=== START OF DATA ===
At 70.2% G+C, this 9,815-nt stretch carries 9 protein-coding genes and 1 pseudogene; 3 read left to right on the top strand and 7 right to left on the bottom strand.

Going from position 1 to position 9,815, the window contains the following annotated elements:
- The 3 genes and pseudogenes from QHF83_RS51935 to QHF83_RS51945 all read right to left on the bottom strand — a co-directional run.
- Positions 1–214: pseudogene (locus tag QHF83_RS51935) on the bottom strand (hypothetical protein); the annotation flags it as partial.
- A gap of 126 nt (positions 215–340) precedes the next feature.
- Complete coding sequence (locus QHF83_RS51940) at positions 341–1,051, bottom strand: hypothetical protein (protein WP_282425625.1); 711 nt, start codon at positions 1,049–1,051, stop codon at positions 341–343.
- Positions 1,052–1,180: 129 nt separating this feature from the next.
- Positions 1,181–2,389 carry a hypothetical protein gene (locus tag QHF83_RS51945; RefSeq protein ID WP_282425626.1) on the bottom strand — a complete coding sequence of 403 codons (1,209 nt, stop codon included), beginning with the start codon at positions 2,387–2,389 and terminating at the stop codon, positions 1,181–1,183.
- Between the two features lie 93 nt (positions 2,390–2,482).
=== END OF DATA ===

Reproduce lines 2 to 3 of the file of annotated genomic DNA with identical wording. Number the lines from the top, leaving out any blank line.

Going from position 1 to position 9,815, the window contains the following annotated elements:
- The 3 genes and pseudogenes from QHF83_RS51935 to QHF83_RS51945 all read right to left on the bottom strand — a co-directional run.